To start turning the Snowman’s body I mounted the blanks on a mandrel.  I used bushings at both ends, but not in the middle.  The bushing at the Snowman’s head is only to allow the mandrel to clamp the blanks, not to size the end.  I turned the lathe on and rounded the blanks and started narrowing the lower body of the Snowman with my roughing gouge.  As even the ¾” barrel trimmer wouldn’t face the entire 1” wide blank, when I turned smaller than the un-faced corners the blank started to slip.  I could have temporarily used a bushing in the middle until the un-faced portion was turned away, but the bushing might indent the top piece as the tube doesn’t come all the way down.  I just stopped the lathe and tightened the mandrel.


Fig06:  The Snowman blanks mounted on the pen mandrel before turning.


Fig07:  The Snowman after roughing to round and preliminary tapering of the lower body.


Before starting the shape the head I turned a tenon for the hat.  Obviously the tenon should be 13/32” in diameter, but the length is less obvious.  I measured the depth of the un-countersunk portion of the hole in the hat (about ¾”) and subtracted the height of the fixed portion of the detachable keychain mechanism (just under ½”).  I wanted this part of the mechanism hidden, so I made the tenon a little longer than ¼”.  Don’t be overly concerned about this, as there’s wiggle room for a functional pen.  If the tenon is a little short a little of the lower part of the mechanism will show, and it’s unlikely to be so overly long that you can’t get your fingers on the top part of the mechanism.


Fig08:  The Snowman after turning the tenon for mounting the Hat.


After shaping the tenon I used the skew to make a V-cut ¾” below the tenon to mark the neck.  Then I reduced the diameter of the head to about ¾” and rounded it into the tenon and the V-cut.  I’m sorry to admit that, having a fair amount of time invested by now, I used a spindle gouge instead of a skew to do this.  Next I rounded over the Snowman’s body, and tapered the lower part in a broad ogee curve, matching the bushing diameter at the foot.


Fig09:  In this photo the Snowman has been turned to final shape.


After turning to shape I removed the nut and bushing from the top and checked to make sure the hat fit okay.  Then I replaced the bushing and nut, sanded the Snowman with progressively finer grit, and applied a friction polish.

Fig10:  Testing to make sure the Hat fits.



After removing the Snowman from the lathe I pressed the detachable keychain mechanism into his head and the tip and twist mechanism into the lower piece.  Then I used thick CA glue to attach the hat, aligning the hat so that maximum tilt was evident when the body was held so that the grain lines appeared as circles.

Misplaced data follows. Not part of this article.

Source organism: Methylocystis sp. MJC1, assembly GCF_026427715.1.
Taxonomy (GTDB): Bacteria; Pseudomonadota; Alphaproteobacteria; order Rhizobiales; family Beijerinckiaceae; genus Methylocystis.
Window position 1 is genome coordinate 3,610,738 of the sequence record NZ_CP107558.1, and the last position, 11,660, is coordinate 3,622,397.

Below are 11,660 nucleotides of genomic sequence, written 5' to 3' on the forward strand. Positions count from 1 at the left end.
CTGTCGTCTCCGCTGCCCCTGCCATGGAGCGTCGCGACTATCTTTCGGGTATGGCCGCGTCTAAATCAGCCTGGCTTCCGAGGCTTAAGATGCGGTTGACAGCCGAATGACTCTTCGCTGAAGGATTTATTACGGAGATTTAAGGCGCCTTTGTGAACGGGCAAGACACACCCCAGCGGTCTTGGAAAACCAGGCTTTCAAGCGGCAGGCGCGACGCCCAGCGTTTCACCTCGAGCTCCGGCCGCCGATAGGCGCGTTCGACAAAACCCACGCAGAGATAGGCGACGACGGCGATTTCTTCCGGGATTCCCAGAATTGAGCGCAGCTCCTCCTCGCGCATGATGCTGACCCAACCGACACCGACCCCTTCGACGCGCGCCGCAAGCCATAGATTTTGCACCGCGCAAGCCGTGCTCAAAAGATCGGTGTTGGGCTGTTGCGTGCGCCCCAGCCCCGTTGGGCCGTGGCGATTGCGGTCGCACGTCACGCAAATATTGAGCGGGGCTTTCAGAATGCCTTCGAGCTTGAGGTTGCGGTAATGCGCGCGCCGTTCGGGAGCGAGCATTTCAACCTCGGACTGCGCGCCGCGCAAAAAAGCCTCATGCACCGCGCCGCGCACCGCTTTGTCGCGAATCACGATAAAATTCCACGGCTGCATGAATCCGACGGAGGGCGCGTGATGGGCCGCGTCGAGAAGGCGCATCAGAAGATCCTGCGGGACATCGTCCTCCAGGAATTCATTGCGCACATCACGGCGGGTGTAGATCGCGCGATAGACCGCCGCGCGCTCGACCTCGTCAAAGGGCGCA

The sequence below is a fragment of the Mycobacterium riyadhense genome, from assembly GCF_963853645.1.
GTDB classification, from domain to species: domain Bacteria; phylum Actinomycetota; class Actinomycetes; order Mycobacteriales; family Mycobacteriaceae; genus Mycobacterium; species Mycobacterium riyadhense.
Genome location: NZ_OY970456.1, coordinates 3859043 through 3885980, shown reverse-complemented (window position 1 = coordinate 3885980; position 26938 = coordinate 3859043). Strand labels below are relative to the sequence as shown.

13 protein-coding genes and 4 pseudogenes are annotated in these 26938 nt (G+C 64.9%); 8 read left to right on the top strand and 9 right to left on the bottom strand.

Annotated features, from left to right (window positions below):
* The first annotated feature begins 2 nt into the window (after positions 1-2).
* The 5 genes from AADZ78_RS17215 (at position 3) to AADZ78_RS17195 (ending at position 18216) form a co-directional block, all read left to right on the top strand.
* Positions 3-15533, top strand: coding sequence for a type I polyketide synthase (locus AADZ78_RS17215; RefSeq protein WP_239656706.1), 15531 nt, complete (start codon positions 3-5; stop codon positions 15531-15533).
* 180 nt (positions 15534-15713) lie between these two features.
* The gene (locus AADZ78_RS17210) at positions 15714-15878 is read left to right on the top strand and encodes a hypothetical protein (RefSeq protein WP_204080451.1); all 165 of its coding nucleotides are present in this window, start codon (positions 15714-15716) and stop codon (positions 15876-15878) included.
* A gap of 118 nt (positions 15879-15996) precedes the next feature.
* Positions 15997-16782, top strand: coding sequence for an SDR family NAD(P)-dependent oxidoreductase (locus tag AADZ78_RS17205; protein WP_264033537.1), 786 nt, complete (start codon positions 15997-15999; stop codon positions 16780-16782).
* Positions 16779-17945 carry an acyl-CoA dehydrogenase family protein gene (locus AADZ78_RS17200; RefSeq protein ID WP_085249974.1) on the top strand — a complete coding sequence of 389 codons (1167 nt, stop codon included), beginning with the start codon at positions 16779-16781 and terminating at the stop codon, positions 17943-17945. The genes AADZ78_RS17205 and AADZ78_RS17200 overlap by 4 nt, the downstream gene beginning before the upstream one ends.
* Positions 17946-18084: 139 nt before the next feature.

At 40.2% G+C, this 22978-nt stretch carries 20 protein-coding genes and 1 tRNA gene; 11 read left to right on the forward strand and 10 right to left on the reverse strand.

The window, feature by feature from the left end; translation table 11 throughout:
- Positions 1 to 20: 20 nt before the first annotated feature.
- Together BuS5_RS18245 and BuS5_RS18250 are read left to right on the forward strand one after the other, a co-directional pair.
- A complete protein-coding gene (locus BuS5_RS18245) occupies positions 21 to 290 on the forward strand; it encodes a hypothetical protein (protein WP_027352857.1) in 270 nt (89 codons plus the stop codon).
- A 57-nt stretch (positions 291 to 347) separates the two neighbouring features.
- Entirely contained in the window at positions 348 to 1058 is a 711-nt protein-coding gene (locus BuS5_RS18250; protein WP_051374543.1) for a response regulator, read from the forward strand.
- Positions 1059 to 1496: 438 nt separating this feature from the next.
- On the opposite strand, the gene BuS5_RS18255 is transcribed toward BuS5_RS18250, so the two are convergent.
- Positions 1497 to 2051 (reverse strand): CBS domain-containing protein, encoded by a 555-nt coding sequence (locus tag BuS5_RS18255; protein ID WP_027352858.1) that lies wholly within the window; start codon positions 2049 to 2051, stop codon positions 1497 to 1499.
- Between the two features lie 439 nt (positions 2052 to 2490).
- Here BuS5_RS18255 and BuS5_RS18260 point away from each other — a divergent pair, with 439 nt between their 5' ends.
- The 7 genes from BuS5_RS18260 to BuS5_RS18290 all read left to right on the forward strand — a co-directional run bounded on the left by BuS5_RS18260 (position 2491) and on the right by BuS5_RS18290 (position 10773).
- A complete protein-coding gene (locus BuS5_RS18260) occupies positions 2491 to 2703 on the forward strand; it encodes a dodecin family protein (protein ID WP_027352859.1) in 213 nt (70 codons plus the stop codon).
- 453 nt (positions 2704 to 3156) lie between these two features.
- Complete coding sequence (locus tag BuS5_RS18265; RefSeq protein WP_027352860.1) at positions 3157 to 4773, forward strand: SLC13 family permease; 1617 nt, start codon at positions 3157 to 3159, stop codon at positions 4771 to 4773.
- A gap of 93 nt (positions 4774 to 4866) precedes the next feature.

The face, of course, is the most important aspect of the snowman, probably even greater than the hat.  So it makes sense to pencil in the features before painting them.  I drew one dot for the nose, a dot for each eye, four dots for the mouth, and added three dots on his belly for buttons.  Then I got out a bottle of orange (or other carrot-like) and black 3-D paint and made sure the tips weren’t clogged.  First I applied orange paint to the nose.  I tried to draw it out into a carrot like peak a little bit.  Then I applied a dot of black paint for the eyes, mouth, and buttons.  Then I set the Snowman aside to dry overnight.  His hat will tend to make him roll in an unbalanced fashion, so to avoid smearing the paint either set him upright or in a V-block. 


Fig11:  I’ve used a pencil to layout the face and buttons.  It’s a lot easier to erase pencil than paint…


Fig12:  The face after painting.


After the paint was dry I finished assembling the pen, twisting the body so that the grain lined up when the tip was retracted.  I attached the top of the retractable mechanism and a cord for a lanyard.  I had a black cord lying about, but some red nylon cord might be more seasonal.  There’s nothing left to do now but show him off.  If you give the Snowman away, be sure to show the recipient how the detachable mechanism works.  Once you know how it works it seems intuitively obvious, but some people who have never seen one are mystified.

Materials and Supplies

Twist Pen kit

Detachable Keychain kit

Turning Square, 1 x 1 x 4 ½”, maple or other light wood

Turning Square, 1 ¼ x 1 ¼ x 7/8”, walnut

Scrap wood for mandrel, 1 x 1x 1 ¼”

Black and Orange 3D paint

Various grits sandpaper

Friction polish or other finish

Lathe, mandrel, and tools appropriate for pen turning.

13/32 drill bit


3D paint is available at most craft stores or departments.  Twist Pen and Detachable Keychain kits are available at most turning suppliers.



David Reed Smith lives in Hampstead , Maryland .  David took a weekend turning class with Russ Zimmerman in 1984 and has been pursuing an eclectic series of turning projects as a variably serious hobbyist ever since.  He welcomes questions, comments and suggestions via email at